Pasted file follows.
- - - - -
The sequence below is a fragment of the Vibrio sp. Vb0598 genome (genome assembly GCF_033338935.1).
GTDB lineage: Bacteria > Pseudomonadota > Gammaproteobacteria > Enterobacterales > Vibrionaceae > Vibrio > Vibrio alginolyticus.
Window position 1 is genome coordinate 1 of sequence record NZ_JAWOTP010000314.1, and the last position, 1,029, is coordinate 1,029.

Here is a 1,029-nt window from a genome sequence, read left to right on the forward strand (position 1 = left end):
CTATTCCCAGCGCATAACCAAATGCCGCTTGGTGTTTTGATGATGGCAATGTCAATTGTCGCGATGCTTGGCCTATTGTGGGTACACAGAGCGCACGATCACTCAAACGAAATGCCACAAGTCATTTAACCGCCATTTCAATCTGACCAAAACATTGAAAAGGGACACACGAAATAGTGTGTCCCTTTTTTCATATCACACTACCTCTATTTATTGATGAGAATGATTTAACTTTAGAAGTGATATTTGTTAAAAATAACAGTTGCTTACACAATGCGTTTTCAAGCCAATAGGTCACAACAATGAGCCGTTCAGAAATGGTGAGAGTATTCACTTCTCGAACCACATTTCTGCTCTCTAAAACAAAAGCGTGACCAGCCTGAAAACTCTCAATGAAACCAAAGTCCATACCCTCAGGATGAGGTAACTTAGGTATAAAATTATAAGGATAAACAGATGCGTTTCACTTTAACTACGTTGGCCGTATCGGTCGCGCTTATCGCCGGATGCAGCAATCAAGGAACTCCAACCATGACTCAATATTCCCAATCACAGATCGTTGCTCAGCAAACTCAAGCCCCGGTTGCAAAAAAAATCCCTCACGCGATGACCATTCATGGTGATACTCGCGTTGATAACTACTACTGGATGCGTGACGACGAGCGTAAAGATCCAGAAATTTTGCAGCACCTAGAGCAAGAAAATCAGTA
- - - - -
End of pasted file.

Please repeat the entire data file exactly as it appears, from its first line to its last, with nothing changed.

The sequence below is a fragment of the Vibrio sp. Vb0598 genome (genome assembly GCF_033338935.1).
GTDB lineage: Bacteria > Pseudomonadota > Gammaproteobacteria > Enterobacterales > Vibrionaceae > Vibrio > Vibrio alginolyticus.
Window position 1 is genome coordinate 1 of sequence record NZ_JAWOTP010000314.1, and the last position, 1,029, is coordinate 1,029.

Here is a 1,029-nt window from a genome sequence, read left to right on the forward strand (position 1 = left end):
CTATTCCCAGCGCATAACCAAATGCCGCTTGGTGTTTTGATGATGGCAATGTCAATTGTCGCGATGCTTGGCCTATTGTGGGTACACAGAGCGCACGATCACTCAAACGAAATGCCACAAGTCATTTAACCGCCATTTCAATCTGACCAAAACATTGAAAAGGGACACACGAAATAGTGTGTCCCTTTTTTCATATCACACTACCTCTATTTATTGATGAGAATGATTTAACTTTAGAAGTGATATTTGTTAAAAATAACAGTTGCTTACACAATGCGTTTTCAAGCCAATAGGTCACAACAATGAGCCGTTCAGAAATGGTGAGAGTATTCACTTCTCGAACCACATTTCTGCTCTCTAAAACAAAAGCGTGACCAGCCTGAAAACTCTCAATGAAACCAAAGTCCATACCCTCAGGATGAGGTAACTTAGGTATAAAATTATAAGGATAAACAGATGCGTTTCACTTTAACTACGTTGGCCGTATCGGTCGCGCTTATCGCCGGATGCAGCAATCAAGGAACTCCAACCATGACTCAATATTCCCAATCACAGATCGTTGCTCAGCAAACTCAAGCCCCGGTTGCAAAAAAAATCCCTCACGCGATGACCATTCATGGTGATACTCGCGTTGATAACTACTACTGGATGCGTGACGACGAGCGTAAAGATCCAGAAATTTTGCAGCACCTAGAGCAAGAAAATCAGTA